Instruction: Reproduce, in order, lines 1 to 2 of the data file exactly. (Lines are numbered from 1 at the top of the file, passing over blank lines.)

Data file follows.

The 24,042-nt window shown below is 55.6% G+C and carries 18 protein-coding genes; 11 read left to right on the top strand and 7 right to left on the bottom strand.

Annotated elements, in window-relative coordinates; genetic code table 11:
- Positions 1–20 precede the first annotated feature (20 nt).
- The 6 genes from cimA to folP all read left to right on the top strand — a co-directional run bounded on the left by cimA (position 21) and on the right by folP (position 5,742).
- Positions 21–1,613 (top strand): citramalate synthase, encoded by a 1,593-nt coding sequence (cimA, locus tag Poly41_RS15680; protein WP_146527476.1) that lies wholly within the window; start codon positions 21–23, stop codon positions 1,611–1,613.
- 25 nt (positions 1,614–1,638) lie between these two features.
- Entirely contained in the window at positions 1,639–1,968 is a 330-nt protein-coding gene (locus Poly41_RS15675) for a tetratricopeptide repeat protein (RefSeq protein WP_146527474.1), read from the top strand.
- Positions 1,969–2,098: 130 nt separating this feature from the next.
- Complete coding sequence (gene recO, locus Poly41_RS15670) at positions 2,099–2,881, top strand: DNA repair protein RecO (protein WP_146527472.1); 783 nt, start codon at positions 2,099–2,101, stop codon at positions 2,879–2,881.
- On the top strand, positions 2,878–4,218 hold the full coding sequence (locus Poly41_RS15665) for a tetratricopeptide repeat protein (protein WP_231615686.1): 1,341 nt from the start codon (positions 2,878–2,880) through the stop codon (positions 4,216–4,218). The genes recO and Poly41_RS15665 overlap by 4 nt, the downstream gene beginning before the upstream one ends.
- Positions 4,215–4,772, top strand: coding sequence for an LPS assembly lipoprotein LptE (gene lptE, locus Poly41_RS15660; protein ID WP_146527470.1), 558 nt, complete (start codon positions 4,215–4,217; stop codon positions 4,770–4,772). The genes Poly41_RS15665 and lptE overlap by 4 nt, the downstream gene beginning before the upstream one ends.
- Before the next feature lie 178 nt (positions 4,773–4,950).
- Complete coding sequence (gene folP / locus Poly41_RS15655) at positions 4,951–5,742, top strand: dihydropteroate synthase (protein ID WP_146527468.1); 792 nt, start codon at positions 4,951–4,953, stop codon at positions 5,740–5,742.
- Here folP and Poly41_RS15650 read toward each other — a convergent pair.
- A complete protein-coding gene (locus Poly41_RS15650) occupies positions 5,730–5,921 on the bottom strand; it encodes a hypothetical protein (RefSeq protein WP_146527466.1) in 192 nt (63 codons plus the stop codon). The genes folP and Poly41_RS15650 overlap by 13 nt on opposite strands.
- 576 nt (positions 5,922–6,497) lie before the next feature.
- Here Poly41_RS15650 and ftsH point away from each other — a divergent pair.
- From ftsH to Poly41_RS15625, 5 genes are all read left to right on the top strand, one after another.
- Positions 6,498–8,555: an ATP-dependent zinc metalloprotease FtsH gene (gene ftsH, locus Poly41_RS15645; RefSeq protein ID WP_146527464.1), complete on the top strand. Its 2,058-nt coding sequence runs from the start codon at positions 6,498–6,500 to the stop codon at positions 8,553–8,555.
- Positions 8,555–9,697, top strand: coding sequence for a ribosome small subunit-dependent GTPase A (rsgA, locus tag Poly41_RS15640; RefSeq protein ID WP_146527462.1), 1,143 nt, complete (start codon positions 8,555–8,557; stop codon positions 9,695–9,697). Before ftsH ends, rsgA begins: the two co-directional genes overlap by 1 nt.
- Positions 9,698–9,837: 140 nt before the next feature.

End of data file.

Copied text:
The 24,042-nt window shown below is 55.6% G+C and carries 18 protein-coding genes; 11 read left to right on the top strand and 7 right to left on the bottom strand.

Annotated elements, in window-relative coordinates; genetic code table 11: